Nightfighter: Radar Intercept Killer

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"Nightfighter: Radar Intercept Killer"

Reviewed by Mark Dorr

The book pulls the reader through scene after scene of the Scrappers taking back control of the skies and surviving attacks on their aircraft from friend and foe.
I was challenged in writing this review. It’s been a long time since I picked up a book that I can open to just about any page and find it filled with fast moving, interesting information. It was tough to decide what to include here.
Author Mark Magruder has done an incredible job of not only chronicling, but bringing to life this slice of military and aviation history: valor and loss, planes and people.
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"Nightfighter: Radar Intercept Killer"

Reviewed by Richard J. Schwan, Captain, US Army (RA) /Military Historian
Combat Veteran, 1st Infantry Division, Viet Nam 65-66 (04-29-2012)

“On Target” – “Fire for Effect!” – This book is a great book! It exists because of the prolonged and fruitful efforts of Mark A. Magruder. It is rare to see a son express admiration and appreciation of his father by authoring such a work as this from a neutral and observatory only perspective. The book is written factually, concisely, with humanity here and there spicing events with anger, joy, disappointments, and other emotional responses to life’s day to day drama...


"Nightfighter: Radar Intercept Killer"

Reviewed by Don DeNevi (03-13-12)

     Consider the incalculable courage young Marine pilots in nine night fighter squadrons deployed to the Pacific in World War II must have had as they climbed into their Hellcat cockpits to fly and fight blindly in pitch black, unfathomable skies. Night after night, and with no beacons to guide them, they raced to the darkest of challenges: triumphant where there is no light. Countless lives depended on the work they had to do, each man understanding with no tears or sentiment that the ultimate in human resolution is to die so that others may live.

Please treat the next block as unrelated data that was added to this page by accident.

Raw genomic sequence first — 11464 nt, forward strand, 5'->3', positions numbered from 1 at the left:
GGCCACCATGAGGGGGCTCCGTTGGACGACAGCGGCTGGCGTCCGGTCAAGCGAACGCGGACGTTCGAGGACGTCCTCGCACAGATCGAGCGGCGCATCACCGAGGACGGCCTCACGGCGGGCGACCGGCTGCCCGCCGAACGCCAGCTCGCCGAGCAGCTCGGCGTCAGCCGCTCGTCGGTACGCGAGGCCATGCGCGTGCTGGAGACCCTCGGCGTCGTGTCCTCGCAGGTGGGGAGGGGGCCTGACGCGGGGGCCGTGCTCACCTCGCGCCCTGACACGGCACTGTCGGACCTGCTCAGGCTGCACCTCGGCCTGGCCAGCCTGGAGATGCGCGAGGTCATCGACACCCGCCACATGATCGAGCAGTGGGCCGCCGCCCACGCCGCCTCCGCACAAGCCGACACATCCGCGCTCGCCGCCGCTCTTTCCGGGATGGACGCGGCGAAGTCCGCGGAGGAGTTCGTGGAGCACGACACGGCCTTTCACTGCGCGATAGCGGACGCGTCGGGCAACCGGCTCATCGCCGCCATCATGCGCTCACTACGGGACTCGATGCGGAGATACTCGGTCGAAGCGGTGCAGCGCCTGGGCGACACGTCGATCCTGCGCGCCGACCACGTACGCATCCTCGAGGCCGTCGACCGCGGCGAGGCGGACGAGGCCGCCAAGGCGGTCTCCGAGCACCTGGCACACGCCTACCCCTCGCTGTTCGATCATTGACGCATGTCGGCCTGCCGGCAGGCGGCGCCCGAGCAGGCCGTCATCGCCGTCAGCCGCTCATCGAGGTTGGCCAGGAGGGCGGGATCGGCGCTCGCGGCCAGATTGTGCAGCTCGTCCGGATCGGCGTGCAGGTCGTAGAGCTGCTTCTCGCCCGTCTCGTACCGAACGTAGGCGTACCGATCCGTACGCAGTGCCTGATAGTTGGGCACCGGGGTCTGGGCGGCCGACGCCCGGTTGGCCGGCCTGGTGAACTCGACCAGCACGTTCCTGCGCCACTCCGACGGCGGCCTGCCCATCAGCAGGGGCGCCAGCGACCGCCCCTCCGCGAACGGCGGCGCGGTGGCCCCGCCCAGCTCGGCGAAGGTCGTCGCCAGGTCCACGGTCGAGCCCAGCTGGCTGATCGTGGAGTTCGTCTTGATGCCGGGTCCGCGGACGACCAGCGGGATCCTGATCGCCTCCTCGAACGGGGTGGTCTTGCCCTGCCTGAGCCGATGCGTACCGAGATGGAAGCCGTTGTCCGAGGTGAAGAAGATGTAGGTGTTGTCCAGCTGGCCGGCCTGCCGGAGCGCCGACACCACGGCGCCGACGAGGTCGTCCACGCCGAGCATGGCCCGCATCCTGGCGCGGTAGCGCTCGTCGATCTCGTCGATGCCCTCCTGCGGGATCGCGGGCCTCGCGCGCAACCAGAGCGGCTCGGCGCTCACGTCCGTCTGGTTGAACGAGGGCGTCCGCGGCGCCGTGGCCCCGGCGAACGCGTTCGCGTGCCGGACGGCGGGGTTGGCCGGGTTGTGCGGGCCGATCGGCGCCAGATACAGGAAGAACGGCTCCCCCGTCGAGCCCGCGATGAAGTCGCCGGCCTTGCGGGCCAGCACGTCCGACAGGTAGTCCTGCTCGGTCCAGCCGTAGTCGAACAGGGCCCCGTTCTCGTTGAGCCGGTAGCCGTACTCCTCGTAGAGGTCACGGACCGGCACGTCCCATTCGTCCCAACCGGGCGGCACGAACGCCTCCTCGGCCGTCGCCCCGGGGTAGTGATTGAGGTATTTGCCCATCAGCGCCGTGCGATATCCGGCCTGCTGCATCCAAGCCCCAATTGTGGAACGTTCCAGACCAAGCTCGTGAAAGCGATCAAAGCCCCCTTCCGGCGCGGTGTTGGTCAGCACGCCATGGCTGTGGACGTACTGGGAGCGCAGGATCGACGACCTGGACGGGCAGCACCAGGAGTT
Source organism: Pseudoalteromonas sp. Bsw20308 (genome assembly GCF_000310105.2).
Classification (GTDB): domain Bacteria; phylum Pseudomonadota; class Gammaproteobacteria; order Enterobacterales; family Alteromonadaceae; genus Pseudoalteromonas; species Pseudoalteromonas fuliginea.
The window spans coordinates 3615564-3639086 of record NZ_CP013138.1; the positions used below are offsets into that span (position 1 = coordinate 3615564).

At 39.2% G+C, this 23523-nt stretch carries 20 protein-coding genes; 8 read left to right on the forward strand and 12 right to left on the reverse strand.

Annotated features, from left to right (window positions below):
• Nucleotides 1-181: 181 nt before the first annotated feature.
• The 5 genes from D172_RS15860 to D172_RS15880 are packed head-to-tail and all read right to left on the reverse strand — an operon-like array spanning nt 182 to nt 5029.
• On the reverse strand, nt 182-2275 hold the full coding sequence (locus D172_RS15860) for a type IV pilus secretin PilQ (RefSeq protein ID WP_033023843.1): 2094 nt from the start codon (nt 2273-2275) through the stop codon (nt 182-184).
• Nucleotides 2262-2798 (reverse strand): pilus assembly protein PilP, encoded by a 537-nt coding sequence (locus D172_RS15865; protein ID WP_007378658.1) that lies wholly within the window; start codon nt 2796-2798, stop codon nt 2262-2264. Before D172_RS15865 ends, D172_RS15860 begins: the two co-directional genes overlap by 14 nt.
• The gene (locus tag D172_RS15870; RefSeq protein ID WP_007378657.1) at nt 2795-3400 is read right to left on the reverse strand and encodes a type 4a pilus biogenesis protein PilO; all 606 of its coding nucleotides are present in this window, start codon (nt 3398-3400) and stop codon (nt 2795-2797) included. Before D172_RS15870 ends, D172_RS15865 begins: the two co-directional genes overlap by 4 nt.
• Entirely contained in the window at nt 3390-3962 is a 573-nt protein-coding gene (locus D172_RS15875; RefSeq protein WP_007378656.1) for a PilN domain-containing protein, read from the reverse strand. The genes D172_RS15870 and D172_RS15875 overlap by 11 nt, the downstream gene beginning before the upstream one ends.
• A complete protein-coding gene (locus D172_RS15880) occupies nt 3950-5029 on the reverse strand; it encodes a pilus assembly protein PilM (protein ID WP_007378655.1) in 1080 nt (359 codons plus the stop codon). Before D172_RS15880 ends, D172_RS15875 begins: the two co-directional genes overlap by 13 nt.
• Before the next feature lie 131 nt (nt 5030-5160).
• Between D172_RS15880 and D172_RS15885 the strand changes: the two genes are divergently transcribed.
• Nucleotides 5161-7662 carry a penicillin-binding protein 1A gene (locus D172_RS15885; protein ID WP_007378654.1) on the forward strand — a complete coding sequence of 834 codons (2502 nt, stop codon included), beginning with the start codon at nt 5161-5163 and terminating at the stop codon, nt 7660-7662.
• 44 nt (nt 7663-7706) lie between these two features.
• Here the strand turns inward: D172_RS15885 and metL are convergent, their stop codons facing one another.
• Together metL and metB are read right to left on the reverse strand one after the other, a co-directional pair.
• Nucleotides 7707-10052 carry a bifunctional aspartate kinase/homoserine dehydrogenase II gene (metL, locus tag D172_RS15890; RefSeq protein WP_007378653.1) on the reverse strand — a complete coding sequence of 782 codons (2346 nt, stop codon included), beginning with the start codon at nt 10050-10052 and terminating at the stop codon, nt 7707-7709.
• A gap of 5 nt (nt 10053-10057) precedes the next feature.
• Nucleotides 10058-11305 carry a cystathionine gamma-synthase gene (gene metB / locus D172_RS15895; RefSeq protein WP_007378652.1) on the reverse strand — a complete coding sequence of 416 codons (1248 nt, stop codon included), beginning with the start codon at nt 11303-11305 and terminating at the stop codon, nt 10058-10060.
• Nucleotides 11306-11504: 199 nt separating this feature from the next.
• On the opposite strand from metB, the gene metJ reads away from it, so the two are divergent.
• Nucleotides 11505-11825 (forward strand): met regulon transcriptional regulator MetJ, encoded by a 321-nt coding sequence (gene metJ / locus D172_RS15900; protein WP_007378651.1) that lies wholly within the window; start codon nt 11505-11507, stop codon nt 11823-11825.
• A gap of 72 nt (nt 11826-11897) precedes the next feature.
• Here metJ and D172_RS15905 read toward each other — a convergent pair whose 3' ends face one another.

Rarely acknowledged today, their collective valor is unquestionably worthy of the nation's highest honor, let alone our personal respect and recognition...

This review was prepared for the May edition of Leatherneck Magazine.
During the past 20 years, Don DeNevi, a frequent Leatherneck con­tributor, has written book reviews for various military veteran newspapers and journals.
Don DeNevi has written or co-written 35 books, including “Military Railway Service: America’s Soldier-Railroaders in WWII,” “They Came to Destroy America—The FBI Goes to War Against Nazi Spies and Saboteurs Before and During World War II,” “The West Coast Goes to War—Homefront Activities During World War II” and “America’s Fighting Railroads: A World War II Pictorial History.” In addition, he assisted in the reissuing of Captain Ellis M. Zacharias’ WW II memoir in the Pacific, “Secret Missions.”

A retired college professor, he now serves as historian/archivist at San Quentin State Prison near San Rafael, Calif.


“Nightfighter: Radar Intercept Killer”
Reviewed by Joe Garagiola (03-01-12)
Colonel “Black Mac” Magruder and three other Marine pilots finished a one year program on the techniques of England’s Royal Air Force in three amazing months. After the attack on Pearl Harbor our country had to play “catch up”. Nightfighter:Radar Intercept Killer, was born. You will be reading never-before published information.
Marine Colonel Black Mac Magruder was a true hero.
This review was prepared for Pelican Publishing.
Joe Garagiola is in the Baseball Hall of Fame, broadcaster, television personality, including: The NBC Today Show, The Tonight Show Starring Johnny Carson, He Said, She Said: Joe Garagiola’s Memory Game, Sale of the Century, To Tell the Truth, Strike it Rich, Wrestling at the Chase, Orange Bowl Parade, Westminster Kennel Club Dog Show, and many television commercials. Joe has authored: “Baseball is a Funny Game” (1960), “It’s Anybody’s Game” (1980), and, “Just Play Ball” ( 2007).

“Nightfighter: Radar Intercept Killer”
Reviewed by U.S. Senator Jon Kyl (04-09-12)
“Fascinating”, “Informative”, “What they went through was incredible”, “I have read a lot about World War II and never found anything like this story about night fighting”, “I recommend this book to students of World War II.”


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